Self-Motivation
David Goggins
Former Navy Seal
Career Development
Bryan Cranston
Actor
Critical Thinking
Liv Boeree
International Poker Champion
Emotional Intelligence
Amaryllis Fox
Former CIA Clandestine Operative
Management
Chris Hadfield
Retired Canadian Astronaut & Author
Learn
from the world's big
thinkers
Start Learning

Dying is Hard

Question: Why is dying hard?

 

Ira Byock: Well, dying is uncomfortable, , and particularly these days mean even physically, it’s not fun. People, because of the power of medicine people are living much longer, they are living longer and accumulating more burden of disease often, and so they are dying in more pain than people the early part of the last century, dying over prolong periods of time, but then there is the inherently human emotional pain, existential pain of dying, which is against part and parcel of the human condition.

The fact that we are able to contemplate our life and the meaning of our life, and to be so articulate within ourselves, and between people and the love that we have for one another imposes a downside of knowing in such detail the extend of our losses, the feeling, emotionally the pain of losing people that we love, losing people for whom are the most important things of our life, around whom our life revolves. The notion of, where am I going? What happens after I am not here? There is the great deal of pain in having lived and contemplating non-life for many people. What’s interesting is even those most pure existentialists, who contemplate non-existence and don’t believe in god or in after-life, feel the pain of non-existence beyond this life, but if you ask them to contemplate a time before they were born, it has not nearly the amount of angst, in other words non-existence before we were here, has none of the emotional charge of existentialist annihilation beyond this life.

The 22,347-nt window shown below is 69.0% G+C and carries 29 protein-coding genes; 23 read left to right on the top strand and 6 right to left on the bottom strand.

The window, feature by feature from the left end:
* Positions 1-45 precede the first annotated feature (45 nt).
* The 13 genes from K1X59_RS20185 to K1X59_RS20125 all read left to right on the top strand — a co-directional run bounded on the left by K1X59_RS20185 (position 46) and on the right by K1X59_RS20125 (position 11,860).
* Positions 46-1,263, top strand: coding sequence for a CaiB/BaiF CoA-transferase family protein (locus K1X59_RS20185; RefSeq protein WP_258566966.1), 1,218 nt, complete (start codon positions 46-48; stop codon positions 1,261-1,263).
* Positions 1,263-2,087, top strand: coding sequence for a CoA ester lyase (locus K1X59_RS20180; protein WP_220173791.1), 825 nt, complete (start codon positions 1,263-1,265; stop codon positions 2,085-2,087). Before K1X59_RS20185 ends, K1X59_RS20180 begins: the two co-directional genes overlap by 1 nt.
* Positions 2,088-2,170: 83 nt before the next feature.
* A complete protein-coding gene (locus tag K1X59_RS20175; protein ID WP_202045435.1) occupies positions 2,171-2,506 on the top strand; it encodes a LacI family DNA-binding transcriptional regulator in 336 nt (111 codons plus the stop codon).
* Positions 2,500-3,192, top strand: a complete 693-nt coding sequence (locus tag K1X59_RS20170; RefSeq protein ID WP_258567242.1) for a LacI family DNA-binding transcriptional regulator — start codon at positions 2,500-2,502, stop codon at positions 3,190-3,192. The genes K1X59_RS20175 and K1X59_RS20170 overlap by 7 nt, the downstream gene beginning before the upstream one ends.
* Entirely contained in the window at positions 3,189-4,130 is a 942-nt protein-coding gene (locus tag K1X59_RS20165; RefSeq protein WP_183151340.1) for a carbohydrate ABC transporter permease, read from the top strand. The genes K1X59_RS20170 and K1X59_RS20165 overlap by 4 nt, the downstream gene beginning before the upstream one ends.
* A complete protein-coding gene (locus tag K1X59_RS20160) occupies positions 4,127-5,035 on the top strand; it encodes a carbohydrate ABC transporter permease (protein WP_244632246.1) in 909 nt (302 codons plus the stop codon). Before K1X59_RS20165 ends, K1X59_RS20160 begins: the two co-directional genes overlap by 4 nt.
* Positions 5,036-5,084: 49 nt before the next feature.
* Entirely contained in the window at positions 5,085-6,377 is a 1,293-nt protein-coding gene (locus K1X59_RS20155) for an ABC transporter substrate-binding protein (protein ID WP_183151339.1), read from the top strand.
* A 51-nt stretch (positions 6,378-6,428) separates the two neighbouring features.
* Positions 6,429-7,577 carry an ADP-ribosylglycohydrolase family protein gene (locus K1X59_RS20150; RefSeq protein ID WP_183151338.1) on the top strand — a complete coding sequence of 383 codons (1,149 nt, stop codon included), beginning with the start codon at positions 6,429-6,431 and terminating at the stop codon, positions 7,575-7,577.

Recorded on: March 21, 2008

 

Dying is Hard

A new hydrogel might be strong enough for knee replacements

Duke University researchers might have solved a half-century old problem.

Photo by Alexander Hassenstein/Getty Images
Technology & Innovation
  • Duke University researchers created a hydrogel that appears to be as strong and flexible as human cartilage.
  • The blend of three polymers provides enough flexibility and durability to mimic the knee.
  • The next step is to test this hydrogel in sheep; human use can take at least three years.
Keep reading Show less

How often do vaccine trials hit paydirt?

Vaccines find more success in development than any other kind of drug, but have been relatively neglected in recent decades.

Pedro Vilela/Getty Images
Surprising Science

Vaccines are more likely to get through clinical trials than any other type of drug — but have been given relatively little pharmaceutical industry support during the last two decades, according to a new study by MIT scholars.

Keep reading Show less

Hints of the 4th dimension have been detected by physicists

What would it be like to experience the 4th dimension?

Two different experiments show hints of a 4th spatial dimension. Credit: Zilberberg Group / ETH Zürich
Technology & Innovation

Physicists have understood at least theoretically, that there may be higher dimensions, besides our normal three. The first clue came in 1905 when Einstein developed his theory of special relativity. Of course, by dimensions we’re talking about length, width, and height. Generally speaking, when we talk about a fourth dimension, it’s considered space-time. But here, physicists mean a spatial dimension beyond the normal three, not a parallel universe, as such dimensions are mistaken for in popular sci-fi shows.

Keep reading Show less

Leadership, diversity and personal finance in the COVID-19 era

Sallie Krawcheck and Bob Kulhan will be talking money, jobs, and how the pandemic will disproportionally affect women's finances.

Quantcast